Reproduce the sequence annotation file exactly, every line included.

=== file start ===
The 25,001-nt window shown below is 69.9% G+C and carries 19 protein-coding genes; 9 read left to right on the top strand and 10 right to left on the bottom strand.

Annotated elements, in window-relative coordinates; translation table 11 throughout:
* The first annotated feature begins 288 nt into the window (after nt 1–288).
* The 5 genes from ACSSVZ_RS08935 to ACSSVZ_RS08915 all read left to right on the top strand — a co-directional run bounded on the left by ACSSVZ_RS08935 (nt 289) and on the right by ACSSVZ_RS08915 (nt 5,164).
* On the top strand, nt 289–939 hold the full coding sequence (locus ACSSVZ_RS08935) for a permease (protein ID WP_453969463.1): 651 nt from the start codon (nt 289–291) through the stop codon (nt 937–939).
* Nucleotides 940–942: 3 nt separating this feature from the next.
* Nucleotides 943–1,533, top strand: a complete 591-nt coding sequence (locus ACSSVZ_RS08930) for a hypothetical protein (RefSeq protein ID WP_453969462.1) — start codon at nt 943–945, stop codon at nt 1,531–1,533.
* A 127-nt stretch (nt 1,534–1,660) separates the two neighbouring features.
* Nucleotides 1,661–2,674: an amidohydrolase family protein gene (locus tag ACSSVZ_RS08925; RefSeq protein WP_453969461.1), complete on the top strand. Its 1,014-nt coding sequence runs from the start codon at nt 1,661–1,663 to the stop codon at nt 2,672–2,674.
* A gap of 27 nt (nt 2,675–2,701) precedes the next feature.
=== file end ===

The 25,001-nt window shown below is 69.9% G+C and carries 19 protein-coding genes; 9 read left to right on the top strand and 10 right to left on the bottom strand.

Annotated elements, in window-relative coordinates; translation table 11 throughout:
* The first annotated feature begins 288 nt into the window (after nt 1–288).
* The 5 genes from ACSSVZ_RS08935 to ACSSVZ_RS08915 all read left to right on the top strand — a co-directional run bounded on the left by ACSSVZ_RS08935 (nt 289) and on the right by ACSSVZ_RS08915 (nt 5,164).
* On the top strand, nt 289–939 hold the full coding sequence (locus ACSSVZ_RS08935) for a permease (protein ID WP_453969463.1): 651 nt from the start codon (nt 289–291) through the stop codon (nt 937–939).
* Nucleotides 940–942: 3 nt separating this feature from the next.
* Nucleotides 943–1,533, top strand: a complete 591-nt coding sequence (locus ACSSVZ_RS08930) for a hypothetical protein (RefSeq protein ID WP_453969462.1) — start codon at nt 943–945, stop codon at nt 1,531–1,533.
* A 127-nt stretch (nt 1,534–1,660) separates the two neighbouring features.
* Nucleotides 1,661–2,674: an amidohydrolase family protein gene (locus tag ACSSVZ_RS08925; RefSeq protein WP_453969461.1), complete on the top strand. Its 1,014-nt coding sequence runs from the start codon at nt 1,661–1,663 to the stop codon at nt 2,672–2,674.
* A gap of 27 nt (nt 2,675–2,701) precedes the next feature.